Insight on Urban Tomorrows
Expert Survey on Futures of Liveable Cities
This paper presents the results of an international survey on futures of liveable cities, conducted by Finland Futures Research Centre (FFRC), University of Turku, and the Helsinki Node of the Millennium Project. The results from this expert survey feed insights to the ENCORE research project (2015–2016), with an aim to contribute to a successful and pro-active urban governance.
Seven futures-oriented urban development experts, mainly from different Millennium Project nodes, answered the questionnaire. The responses are presented in four intertwining themes, in which they were clustered during the analysis: 1) liveable urban environment, 2) smart city, 3) participation, and 4) governance.
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Bitcoin and the surprising “disturbance in the force” that will upend our financial systems
by Futurist Thomas Frey
In 1984, Congressman Jack Kemp introduced the “Gold Standard Act of 1984.” At the time, many people found it inconceivable to have anything more stable than gold to serve as the basis for our economy.
32 years later, gold is losing its luster, and the emerging new kid on the block, Bitcoin, would have seemed like science fiction back in 1984.
Today, we are seeing clear signs that Bitcoin is replacing gold as the safe haven currency of choice for key investors in countries all over the world.
When surprises happen, people buy Bitcoin.
In Venezuela where hyperinflation is causing the bolivar to spiral out of control, the smart money has moved to Bitcoin.
When Greece threatened to leave the European Union in 2015, investors surged into the digital currency.
The same thing happened with the Brexit vote in the European Union, and when Donald Trump defied polls to win the U.S. presidential election. Recent economic surprises in China, India and Philippines that threatened to destabilize those countries’ paper currencies sparked an interest in the digital alternative as well.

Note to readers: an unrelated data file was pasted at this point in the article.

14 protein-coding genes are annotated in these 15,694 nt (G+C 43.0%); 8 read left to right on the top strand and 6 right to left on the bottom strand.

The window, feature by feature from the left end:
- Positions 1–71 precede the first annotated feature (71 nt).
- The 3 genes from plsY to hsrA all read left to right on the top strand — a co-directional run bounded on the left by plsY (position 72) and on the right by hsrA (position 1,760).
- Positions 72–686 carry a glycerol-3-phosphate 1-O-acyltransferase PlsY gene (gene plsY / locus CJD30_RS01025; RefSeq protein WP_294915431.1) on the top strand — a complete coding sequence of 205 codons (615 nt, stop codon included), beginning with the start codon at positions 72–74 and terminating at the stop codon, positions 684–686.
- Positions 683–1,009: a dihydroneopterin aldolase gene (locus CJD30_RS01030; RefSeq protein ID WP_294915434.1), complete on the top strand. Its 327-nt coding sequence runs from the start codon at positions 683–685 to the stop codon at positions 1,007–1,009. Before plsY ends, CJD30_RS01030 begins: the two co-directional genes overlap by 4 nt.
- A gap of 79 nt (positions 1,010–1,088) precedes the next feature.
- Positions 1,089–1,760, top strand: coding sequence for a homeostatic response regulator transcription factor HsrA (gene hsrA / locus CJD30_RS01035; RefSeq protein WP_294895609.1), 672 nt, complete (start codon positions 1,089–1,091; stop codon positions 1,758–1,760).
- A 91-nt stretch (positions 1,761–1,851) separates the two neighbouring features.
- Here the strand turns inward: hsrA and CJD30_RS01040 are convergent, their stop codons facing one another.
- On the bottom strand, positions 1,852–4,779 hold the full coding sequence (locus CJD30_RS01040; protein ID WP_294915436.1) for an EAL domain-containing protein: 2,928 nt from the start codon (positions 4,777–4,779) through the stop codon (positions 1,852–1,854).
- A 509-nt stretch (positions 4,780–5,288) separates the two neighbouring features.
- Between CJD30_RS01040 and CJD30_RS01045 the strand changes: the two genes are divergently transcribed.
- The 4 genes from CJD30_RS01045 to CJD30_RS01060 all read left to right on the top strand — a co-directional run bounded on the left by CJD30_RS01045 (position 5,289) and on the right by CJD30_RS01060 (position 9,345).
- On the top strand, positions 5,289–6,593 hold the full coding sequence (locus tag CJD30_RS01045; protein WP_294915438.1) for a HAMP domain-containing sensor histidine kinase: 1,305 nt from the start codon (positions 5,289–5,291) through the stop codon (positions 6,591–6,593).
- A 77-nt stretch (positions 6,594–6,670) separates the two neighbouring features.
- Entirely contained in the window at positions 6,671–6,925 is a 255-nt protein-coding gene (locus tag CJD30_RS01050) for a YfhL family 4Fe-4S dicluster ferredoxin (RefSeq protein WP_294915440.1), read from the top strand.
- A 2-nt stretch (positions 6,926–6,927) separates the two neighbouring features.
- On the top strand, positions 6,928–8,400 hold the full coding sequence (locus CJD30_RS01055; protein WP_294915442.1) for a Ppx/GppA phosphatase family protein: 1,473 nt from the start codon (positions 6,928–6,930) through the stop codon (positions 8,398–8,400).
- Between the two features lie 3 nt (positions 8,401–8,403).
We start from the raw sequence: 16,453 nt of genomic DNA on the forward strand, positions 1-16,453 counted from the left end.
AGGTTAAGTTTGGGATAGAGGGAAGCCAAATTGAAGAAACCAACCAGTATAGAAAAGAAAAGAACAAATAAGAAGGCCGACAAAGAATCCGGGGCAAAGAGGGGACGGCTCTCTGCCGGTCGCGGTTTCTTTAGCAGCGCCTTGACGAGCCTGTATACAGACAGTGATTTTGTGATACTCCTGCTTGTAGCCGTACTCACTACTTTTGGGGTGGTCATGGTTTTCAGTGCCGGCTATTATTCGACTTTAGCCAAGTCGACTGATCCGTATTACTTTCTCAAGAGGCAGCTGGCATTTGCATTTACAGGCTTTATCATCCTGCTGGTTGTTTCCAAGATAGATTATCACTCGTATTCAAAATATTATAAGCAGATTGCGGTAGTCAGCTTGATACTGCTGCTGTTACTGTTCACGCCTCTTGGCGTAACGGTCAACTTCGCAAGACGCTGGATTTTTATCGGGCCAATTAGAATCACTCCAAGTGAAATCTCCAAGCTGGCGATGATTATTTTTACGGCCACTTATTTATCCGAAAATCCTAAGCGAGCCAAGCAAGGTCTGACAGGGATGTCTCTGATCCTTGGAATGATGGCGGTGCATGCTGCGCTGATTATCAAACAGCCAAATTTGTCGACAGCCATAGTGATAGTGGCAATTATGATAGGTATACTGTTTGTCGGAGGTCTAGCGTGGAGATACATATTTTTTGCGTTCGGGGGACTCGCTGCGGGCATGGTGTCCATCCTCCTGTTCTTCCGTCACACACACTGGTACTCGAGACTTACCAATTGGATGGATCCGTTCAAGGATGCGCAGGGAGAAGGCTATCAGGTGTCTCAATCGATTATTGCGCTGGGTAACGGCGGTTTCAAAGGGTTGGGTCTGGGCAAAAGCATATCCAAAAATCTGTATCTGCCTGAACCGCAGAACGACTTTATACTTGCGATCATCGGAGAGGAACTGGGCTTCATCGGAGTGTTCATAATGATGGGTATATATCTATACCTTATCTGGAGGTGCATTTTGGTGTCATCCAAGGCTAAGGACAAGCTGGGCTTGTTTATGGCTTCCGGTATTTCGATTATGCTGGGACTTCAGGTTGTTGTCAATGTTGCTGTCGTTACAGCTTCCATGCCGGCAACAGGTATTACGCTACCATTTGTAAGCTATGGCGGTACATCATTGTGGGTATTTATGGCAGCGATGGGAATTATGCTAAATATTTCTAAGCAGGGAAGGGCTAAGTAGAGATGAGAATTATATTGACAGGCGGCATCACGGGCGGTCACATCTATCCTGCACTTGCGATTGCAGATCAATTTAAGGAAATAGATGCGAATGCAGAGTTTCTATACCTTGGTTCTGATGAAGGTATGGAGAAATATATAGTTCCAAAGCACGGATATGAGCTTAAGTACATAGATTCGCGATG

In China, Bitcoin use is skyrocketing. Much of the time Bitcoin use is tied to a sense of desperation, and this desperation-driven demand is what’s forcing the value of Bitcoin higher. Over time, its value will be driven more by its usability because a digital global currency is infinitely more usable than cash, gold, diamonds, and even digital national currencies.
Ironically, I’ve often said that for Bitcoin to become widely accepted around the world it would have to learn how to play well with national currencies. Instead, the tables are starting to turn and national currencies are beginning to realize that they have to play well with Bitcoin.
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Peering into a murky crystal ball; where will Africa be in 2030?
To build a better future, Africa will have to drive its own development agenda.
Africa will miss most of the internationally-agreed Sustainable Development Goals (SDGs) by the target date of 2030. But it might just reach ‘escape velocity’ enabling it to break out of its extreme poverty orbit by 2045 or 2050.
This is the sense of experts who participated in a seminar on Africa’s future at the Institute for Security Studies (ISS) in Pretoria recently.
‘Almost no Sustainable Development Goals will be met without truly revolutionary improvements in governance and the way services are delivered,’ said ISS chairperson Jakkie Cilliers, who also heads the institute’s African Futures and Innovation programme. Even in an optimistic ‘Africa Rising’ scenario projected by the ISS, most African countries would not meet the 17 SDGs.
The principle SDG is to eliminate poverty. But extreme poverty (quantified as living on US$1.90 per person, per day or less) was unlikely to be eliminated by the 2030 SDG target date in any plausible scenario, Cilliers said.
Over 37% of Africans now live in extreme poverty.
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